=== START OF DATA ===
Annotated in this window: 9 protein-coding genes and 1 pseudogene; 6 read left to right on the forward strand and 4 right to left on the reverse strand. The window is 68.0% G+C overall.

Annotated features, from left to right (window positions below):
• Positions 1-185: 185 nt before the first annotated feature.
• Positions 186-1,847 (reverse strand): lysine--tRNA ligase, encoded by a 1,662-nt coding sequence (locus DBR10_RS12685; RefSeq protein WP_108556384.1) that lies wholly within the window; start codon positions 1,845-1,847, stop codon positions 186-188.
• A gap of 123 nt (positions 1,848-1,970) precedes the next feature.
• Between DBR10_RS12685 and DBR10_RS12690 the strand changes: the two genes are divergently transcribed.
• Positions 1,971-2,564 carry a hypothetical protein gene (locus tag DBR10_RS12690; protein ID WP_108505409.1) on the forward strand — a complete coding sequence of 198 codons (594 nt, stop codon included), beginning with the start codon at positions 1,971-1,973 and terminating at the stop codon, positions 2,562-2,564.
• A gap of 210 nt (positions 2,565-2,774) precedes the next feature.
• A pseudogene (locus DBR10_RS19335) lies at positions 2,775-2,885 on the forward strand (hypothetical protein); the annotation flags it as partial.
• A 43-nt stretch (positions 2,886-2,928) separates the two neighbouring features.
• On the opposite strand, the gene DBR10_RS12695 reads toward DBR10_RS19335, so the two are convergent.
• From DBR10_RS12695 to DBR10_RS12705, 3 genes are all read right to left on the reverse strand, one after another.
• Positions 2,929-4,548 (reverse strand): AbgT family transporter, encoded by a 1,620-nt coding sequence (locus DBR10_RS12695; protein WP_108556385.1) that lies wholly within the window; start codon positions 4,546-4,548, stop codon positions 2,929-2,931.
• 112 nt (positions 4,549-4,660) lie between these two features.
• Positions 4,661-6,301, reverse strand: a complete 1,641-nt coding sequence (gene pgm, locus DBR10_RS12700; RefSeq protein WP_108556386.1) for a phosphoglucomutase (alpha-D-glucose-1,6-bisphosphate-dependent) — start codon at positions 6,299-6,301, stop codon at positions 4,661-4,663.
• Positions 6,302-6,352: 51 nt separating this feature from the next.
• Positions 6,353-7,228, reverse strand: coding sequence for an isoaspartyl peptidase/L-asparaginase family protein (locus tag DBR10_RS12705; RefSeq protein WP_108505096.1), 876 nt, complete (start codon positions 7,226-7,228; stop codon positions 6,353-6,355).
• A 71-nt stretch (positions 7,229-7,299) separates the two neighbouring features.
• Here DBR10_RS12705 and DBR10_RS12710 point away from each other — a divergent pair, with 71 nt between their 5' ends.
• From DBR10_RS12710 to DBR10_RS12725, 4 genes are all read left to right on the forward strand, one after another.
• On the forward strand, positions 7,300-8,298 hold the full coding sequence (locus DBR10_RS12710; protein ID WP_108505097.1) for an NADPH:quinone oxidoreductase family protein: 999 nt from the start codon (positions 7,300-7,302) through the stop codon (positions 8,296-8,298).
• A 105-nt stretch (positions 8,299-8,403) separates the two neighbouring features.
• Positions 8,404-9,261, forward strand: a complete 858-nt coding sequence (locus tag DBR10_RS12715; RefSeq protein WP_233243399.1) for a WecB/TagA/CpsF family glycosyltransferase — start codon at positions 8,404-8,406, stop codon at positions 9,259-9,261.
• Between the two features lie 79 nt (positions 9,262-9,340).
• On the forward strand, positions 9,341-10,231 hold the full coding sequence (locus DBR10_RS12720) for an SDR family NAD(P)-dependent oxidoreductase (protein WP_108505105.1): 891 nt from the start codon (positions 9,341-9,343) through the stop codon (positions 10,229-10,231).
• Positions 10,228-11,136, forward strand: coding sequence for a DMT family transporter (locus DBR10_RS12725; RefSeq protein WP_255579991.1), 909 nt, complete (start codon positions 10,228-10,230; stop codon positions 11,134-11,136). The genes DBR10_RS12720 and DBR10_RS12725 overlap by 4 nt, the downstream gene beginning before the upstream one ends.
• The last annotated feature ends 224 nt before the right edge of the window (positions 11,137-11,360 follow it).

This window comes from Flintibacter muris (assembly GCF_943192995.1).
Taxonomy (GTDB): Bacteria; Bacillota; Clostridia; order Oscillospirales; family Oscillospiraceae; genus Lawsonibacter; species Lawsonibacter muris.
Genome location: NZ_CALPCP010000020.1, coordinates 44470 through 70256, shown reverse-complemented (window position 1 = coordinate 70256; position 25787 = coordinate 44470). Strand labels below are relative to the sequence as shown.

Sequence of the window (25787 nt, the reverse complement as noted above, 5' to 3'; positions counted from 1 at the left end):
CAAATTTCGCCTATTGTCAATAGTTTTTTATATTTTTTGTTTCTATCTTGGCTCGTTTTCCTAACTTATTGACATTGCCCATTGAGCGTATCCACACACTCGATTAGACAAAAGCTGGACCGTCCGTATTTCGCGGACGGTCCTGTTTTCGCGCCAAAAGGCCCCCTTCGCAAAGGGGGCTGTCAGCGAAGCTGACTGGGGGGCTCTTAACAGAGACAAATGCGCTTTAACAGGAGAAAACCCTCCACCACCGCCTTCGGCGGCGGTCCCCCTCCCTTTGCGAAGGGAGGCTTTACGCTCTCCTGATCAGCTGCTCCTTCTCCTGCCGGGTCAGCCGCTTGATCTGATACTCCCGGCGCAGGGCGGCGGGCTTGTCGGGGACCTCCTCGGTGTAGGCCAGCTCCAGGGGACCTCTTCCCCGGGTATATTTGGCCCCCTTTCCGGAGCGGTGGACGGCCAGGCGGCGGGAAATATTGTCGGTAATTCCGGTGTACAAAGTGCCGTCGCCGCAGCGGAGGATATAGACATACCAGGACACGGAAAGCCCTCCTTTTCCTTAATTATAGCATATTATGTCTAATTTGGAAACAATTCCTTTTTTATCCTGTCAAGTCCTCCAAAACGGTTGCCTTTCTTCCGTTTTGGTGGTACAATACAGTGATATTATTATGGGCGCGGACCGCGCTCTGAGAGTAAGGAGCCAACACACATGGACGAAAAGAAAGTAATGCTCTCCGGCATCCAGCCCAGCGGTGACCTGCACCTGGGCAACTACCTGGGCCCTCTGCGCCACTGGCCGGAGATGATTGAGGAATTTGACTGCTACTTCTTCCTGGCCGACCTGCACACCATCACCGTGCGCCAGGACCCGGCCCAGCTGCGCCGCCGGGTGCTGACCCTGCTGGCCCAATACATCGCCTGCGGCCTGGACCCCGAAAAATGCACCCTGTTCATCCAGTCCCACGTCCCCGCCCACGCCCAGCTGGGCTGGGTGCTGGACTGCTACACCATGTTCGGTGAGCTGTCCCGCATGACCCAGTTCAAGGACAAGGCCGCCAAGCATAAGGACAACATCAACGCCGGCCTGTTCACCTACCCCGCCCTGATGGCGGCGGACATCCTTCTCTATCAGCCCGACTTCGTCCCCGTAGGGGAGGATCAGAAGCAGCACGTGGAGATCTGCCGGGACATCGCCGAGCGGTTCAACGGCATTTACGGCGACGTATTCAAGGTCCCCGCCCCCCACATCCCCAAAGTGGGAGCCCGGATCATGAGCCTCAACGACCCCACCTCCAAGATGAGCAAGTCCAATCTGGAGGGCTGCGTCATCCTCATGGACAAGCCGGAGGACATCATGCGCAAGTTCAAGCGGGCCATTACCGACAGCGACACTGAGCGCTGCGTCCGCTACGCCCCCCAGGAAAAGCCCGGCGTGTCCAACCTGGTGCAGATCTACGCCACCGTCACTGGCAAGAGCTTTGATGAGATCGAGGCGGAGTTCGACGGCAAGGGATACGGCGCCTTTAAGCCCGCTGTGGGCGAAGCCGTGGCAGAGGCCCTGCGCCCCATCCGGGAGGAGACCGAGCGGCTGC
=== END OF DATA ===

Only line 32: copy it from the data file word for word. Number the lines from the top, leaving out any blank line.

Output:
CAAATTTCGCCTATTGTCAATAGTTTTTTATATTTTTTGTTTCTATCTTGGCTCGTTTTCCTAACTTATTGACATTGCCCATTGAGCGTATCCACACACTCGATTAGACAAAAGCTGGACCGTCCGTATTTCGCGGACGGTCCTGTTTTCGCGCCAAAAGGCCCCCTTCGCAAAGGGGGCTGTCAGCGAAGCTGACTGGGGGGCTCTTAACAGAGACAAATGCGCTTTAACAGGAGAAAACCCTCCACCACCGCCTTCGGCGGCGGTCCCCCTCCCTTTGCGAAGGGAGGCTTTACGCTCTCCTGATCAGCTGCTCCTTCTCCTGCCGGGTCAGCCGCTTGATCTGATACTCCCGGCGCAGGGCGGCGGGCTTGTCGGGGACCTCCTCGGTGTAGGCCAGCTCCAGGGGACCTCTTCCCCGGGTATATTTGGCCCCCTTTCCGGAGCGGTGGACGGCCAGGCGGCGGGAAATATTGTCGGTAATTCCGGTGTACAAAGTGCCGTCGCCGCAGCGGAGGATATAGACATACCAGGACACGGAAAGCCCTCCTTTTCCTTAATTATAGCATATTATGTCTAATTTGGAAACAATTCCTTTTTTATCCTGTCAAGTCCTCCAAAACGGTTGCCTTTCTTCCGTTTTGGTGGTACAATACAGTGATATTATTATGGGCGCGGACCGCGCTCTGAGAGTAAGGAGCCAACACACATGGACGAAAAGAAAGTAATGCTCTCCGGCATCCAGCCCAGCGGTGACCTGCACCTGGGCAACTACCTGGGCCCTCTGCGCCACTGGCCGGAGATGATTGAGGAATTTGACTGCTACTTCTTCCTGGCCGACCTGCACACCATCACCGTGCGCCAGGACCCGGCCCAGCTGCGCCGCCGGGTGCTGACCCTGCTGGCCCAATACATCGCCTGCGGCCTGGACCCCGAAAAATGCACCCTGTTCATCCAGTCCCACGTCCCCGCCCACGCCCAGCTGGGCTGGGTGCTGGACTGCTACACCATGTTCGGTGAGCTGTCCCGCATGACCCAGTTCAAGGACAAGGCCGCCAAGCATAAGGACAACATCAACGCCGGCCTGTTCACCTACCCCGCCCTGATGGCGGCGGACATCCTTCTCTATCAGCCCGACTTCGTCCCCGTAGGGGAGGATCAGAAGCAGCACGTGGAGATCTGCCGGGACATCGCCGAGCGGTTCAACGGCATTTACGGCGACGTATTCAAGGTCCCCGCCCCCCACATCCCCAAAGTGGGAGCCCGGATCATGAGCCTCAACGACCCCACCTCCAAGATGAGCAAGTCCAATCTGGAGGGCTGCGTCATCCTCATGGACAAGCCGGAGGACATCATGCGCAAGTTCAAGCGGGCCATTACCGACAGCGACACTGAGCGCTGCGTCCGCTACGCCCCCCAGGAAAAGCCCGGCGTGTCCAACCTGGTGCAGATCTACGCCACCGTCACTGGCAAGAGCTTTGATGAGATCGAGGCGGAGTTCGACGGCAAGGGATACGGCGCCTTTAAGCCCGCTGTGGGCGAAGCCGTGGCAGAGGCCCTGCGCCCCATCCGGGAGGAGACCGAGCGGCTGC